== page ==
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Is Drug Temperance Realistic?

April 03, 2024

The governor of Oregon has just signed a bill rolling back the state’s 2020 decriminalization of drugs. Battered by soaring substance abuse, overdose deaths, and accompanying street chaos since the liberalization, Oregonians made clear they were going to act against drugs through a direct ballot measure if the state’s politicians refused to move. Other government actions to normalize drug use in places like California, Vermont, Rhode Island, and Colorado are likewise facing rising public resistance.

The state of Oregon suffered 610 deaths by drug overdose in the last year before decriminalization (2019). That soared to 1,700 deaths in the last 12 months. Drug deaths quadrupled in the Portland area during those three years. In other locales that backed off drug control, similar destruction occurred. San Francisco, a comparatively small city, now piles up 800 overdose fatalities annually. Washington, D.C., another small city that recently decriminalized drugs, currently buries 630 residents every year due to overdoses.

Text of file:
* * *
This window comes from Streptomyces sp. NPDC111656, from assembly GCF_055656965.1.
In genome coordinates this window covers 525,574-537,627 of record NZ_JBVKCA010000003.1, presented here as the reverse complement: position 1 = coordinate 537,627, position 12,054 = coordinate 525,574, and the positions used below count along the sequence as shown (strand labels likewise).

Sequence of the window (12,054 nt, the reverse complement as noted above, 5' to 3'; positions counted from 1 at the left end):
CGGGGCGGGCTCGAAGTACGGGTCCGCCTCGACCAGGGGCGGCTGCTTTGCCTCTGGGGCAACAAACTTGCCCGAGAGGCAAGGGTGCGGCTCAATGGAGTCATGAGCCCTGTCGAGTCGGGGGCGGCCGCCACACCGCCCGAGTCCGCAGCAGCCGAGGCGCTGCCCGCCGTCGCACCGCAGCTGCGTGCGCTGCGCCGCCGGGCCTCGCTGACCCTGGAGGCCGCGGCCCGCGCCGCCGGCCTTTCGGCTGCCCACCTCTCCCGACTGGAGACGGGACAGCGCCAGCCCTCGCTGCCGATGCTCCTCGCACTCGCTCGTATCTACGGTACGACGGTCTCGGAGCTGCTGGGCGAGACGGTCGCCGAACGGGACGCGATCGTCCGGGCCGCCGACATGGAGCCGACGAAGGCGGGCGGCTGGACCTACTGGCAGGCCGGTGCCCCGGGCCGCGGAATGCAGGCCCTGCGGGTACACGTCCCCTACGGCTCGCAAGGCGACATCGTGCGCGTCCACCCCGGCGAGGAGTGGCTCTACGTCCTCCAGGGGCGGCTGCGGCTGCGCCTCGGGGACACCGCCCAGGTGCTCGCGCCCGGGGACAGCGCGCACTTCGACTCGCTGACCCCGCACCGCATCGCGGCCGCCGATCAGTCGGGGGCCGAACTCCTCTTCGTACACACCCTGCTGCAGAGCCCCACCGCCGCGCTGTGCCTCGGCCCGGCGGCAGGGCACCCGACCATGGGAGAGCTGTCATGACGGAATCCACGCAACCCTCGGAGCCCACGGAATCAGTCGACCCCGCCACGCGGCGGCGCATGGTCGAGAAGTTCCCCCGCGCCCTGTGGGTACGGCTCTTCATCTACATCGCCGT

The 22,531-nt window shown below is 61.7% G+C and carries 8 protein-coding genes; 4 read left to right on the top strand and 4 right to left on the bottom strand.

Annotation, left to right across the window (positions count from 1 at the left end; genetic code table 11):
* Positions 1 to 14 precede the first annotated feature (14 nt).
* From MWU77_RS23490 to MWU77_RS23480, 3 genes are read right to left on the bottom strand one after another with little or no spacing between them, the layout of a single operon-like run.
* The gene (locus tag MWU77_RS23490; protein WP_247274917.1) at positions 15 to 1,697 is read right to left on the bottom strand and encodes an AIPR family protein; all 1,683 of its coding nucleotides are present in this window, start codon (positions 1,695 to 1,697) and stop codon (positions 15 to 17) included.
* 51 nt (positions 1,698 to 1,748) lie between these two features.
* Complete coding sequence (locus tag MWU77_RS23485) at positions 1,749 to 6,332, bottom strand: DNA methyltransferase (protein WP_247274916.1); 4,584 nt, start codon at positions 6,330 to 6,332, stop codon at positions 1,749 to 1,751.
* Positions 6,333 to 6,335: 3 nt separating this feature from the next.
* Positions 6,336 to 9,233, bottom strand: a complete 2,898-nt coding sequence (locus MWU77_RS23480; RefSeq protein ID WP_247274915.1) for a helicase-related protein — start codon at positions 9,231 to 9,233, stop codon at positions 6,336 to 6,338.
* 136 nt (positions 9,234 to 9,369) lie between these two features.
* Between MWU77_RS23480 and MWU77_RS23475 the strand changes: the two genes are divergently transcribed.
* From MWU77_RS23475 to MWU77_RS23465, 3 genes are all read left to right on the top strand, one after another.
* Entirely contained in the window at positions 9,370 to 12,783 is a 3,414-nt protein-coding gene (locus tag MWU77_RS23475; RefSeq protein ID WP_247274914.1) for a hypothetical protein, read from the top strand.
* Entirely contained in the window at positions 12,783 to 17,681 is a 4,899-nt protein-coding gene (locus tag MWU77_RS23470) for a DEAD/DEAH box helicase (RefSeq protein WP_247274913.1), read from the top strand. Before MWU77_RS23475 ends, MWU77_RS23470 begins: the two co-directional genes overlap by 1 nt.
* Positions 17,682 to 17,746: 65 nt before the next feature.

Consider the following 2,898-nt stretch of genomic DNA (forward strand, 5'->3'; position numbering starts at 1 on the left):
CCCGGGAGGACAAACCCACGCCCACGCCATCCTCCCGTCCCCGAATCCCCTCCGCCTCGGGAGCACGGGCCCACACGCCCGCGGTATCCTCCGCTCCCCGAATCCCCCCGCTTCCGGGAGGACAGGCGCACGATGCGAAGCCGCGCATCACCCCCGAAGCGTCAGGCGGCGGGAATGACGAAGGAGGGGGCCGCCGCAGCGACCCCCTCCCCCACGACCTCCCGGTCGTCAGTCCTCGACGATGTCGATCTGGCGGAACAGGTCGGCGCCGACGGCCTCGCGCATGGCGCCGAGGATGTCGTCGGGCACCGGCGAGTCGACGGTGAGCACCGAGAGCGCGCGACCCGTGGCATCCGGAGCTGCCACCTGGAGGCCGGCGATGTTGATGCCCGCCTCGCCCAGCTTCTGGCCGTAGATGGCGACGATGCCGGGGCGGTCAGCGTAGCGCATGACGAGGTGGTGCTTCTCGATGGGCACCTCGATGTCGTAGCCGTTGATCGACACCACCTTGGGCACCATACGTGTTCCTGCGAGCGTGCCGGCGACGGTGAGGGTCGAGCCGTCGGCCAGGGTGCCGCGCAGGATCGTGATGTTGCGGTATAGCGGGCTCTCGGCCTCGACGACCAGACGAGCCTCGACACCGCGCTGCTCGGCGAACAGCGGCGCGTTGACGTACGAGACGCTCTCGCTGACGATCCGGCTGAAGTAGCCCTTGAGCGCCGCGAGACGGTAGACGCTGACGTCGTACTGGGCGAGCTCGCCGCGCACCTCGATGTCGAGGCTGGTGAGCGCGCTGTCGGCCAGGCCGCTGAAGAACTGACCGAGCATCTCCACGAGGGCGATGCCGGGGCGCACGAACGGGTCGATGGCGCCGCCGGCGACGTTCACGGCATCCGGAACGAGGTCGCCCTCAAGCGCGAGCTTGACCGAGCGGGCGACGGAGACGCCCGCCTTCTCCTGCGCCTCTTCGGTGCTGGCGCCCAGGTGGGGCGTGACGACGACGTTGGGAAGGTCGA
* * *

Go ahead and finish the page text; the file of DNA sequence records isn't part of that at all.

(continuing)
Drug abuse is now significantly damaging life expectancy in the U.S. as a whole. A million Americans per decade are perishing by overdose, and untold others die in drug-related accidents, crimes, family abuse, and secondary health failures. A million lives is twice what America lost in all of our wars combined over the last 100 years.

Yet, somehow, most of our elites cannot bring themselves to actively disapprove of, much less battle, drug use. Campaigning against mind-altering substances is considered anti-progressive, not to mention gauche.